During the orbiting of the orbital compression scroll 20, orbiting simultaneously occurs in the scroll expander 6. The position of the orbital expansion scroll 22 with respect to the fixed expansion scroll 14 changes sequentially from the states (1) to (8) shown in FIG. 14. As a result, an initial volume Vb2 of the working fluid heated in the heating device 30 is introduced from the compressed working fluid inlet port 13a into the internal space 13 of the expander case 12, and flows toward the peripheral side of the expander case 12 while gradually increasing its volume. When the volume of the working fluid reaches a final volume Vb1 (Vb1>Vb2) at the peripheral portion of the expander case 12, the working fluid is released from restriction imposed by the fixed expansion scroll 14 and the orbital expansion scroll 22, and is discharged outside the expander case 12 from the working fluid outlet port 13b.

The dimensions of the fixed expansion scroll 14 and the orbital expansion scroll 22 in the axial direction are greater than the dimensions of the fixed compression scroll 10 and the orbital compression scroll 20 in the axial direction, and the scrolls are designed to satisfy the relationship Va1<Vb1 and Va2<Vb2.

The heat insulation apparatus 2 and the heating device 30 with the above-described structures are combined together to complete the Brayton cycle apparatus 1 shown in FIG. 1. The heating device 30 uses a double pipe and includes a heat source flow passage 30a, which functions as an inner passage, and an outer passage 30b, which is arranged to surround the flow passage 30a. The heating device 30 has the working fluid flow through the outer passage 30b. The working fluid flowing through the outer passage 30b exchanges heat with fluid flowing through the heat source flow passage 30a through the pipe wall (flow passage wall) of the heat source flow passage 30a. When an exhaust pipe of an internal combustion engine is used as the heat source flow passage 30a, exhaust heat energy of the internal combustion engine is recovered. In this case, the exhaust flows through the heat source flow passage 30a and the heat of the exhaust is transferred to the working fluid (air) flowing through the outer passage 30b.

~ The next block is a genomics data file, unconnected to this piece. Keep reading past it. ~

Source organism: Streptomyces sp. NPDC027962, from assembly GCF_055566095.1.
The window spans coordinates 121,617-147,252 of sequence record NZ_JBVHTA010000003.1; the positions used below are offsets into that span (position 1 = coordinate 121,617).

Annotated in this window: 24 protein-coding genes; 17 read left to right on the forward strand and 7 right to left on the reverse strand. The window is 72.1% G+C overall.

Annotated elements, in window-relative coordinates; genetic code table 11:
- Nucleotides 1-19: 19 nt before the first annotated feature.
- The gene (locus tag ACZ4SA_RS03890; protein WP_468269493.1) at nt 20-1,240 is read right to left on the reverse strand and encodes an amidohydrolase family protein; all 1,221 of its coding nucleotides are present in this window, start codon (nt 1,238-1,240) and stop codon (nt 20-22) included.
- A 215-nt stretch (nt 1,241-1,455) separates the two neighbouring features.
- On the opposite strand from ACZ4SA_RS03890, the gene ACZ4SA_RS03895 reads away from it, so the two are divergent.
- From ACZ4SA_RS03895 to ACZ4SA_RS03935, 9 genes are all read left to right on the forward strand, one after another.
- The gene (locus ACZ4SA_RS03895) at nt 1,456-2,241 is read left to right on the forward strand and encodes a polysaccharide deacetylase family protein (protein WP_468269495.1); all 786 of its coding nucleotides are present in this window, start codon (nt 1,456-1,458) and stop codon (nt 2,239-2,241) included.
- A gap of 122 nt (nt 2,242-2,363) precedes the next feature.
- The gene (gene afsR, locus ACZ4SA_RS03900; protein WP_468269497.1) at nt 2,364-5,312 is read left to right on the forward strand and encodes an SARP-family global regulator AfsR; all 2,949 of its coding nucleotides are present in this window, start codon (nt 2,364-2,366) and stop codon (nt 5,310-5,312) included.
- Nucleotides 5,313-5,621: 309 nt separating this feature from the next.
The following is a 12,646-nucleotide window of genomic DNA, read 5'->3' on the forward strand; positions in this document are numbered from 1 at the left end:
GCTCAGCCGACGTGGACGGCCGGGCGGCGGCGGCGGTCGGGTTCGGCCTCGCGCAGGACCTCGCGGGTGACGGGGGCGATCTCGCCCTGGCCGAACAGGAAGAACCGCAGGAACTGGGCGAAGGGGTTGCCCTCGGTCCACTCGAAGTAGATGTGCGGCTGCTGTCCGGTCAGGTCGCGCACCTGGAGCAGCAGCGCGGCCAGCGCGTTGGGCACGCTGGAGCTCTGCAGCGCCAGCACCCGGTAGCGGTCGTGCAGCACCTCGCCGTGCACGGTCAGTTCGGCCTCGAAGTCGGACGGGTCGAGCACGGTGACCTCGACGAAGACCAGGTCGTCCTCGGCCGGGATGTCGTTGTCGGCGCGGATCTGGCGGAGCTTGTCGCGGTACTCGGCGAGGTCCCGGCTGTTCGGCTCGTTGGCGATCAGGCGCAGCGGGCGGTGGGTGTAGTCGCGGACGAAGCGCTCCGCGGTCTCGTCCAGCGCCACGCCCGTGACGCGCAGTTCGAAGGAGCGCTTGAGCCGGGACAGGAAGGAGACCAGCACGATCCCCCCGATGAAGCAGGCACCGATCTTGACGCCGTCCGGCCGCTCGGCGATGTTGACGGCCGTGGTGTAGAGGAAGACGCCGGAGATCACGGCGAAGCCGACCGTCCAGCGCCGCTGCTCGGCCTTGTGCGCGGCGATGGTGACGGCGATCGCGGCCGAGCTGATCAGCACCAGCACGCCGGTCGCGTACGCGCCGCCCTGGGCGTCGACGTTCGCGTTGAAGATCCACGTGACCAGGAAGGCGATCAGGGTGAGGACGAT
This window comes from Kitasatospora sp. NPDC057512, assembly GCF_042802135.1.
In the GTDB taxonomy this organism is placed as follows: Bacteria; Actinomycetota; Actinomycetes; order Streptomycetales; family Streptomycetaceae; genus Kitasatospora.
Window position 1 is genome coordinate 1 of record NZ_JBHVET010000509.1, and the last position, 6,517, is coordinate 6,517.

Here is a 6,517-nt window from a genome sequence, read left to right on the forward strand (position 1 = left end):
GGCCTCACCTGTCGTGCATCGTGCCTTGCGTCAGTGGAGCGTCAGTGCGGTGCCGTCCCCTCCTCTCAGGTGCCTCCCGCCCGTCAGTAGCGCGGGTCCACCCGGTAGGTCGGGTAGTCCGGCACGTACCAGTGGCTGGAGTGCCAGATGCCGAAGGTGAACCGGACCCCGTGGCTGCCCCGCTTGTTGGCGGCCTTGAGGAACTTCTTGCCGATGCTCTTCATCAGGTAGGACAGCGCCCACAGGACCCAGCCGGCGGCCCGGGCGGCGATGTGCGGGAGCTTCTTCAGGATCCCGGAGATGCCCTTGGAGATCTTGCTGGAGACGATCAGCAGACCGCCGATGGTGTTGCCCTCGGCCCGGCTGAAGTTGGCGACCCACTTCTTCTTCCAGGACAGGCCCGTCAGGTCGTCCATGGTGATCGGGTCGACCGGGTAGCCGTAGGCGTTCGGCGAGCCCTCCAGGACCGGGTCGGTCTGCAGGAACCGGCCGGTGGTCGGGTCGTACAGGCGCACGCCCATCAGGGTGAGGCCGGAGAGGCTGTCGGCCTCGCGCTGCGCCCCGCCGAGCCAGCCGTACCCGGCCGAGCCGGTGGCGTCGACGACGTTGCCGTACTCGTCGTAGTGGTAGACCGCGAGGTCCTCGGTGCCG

The values of the volumes Va1, Va2, Vb1, and Vb2 above are designed to maximize the heat conversion efficiency of the Brayton cycle apparatus 1 by considering the working fluid temperature at the working fluid inlet port 9b, the heat exchanger efficiency in the heating device 30, the working fluid temperature at the compressed working fluid inlet port 13a, and the heat insulation efficiency in the scroll compressor 4 and the scroll expander 6.

The first embodiment has the advantages described below.

(1) Unlike the gas turbine Brayton cycle apparatus of the prior art, the Brayton cycle apparatus 1 of the preferred embodiment uses the scroll compressor 4 and the scroll expander 6. This simplifies and downsizes the structure.

In particular, in the heat insulation apparatus 2, the working fluid is moved, compressed, and expanded inside the scroll compressor 4 and the scroll expander 6 in spaces partitioned and sealed by the combination of the fixed scrolls 10 and 14 and the orbital scrolls 20 and 22. Thus, the efficiency in conversion from heat energy to kinetic energy is high.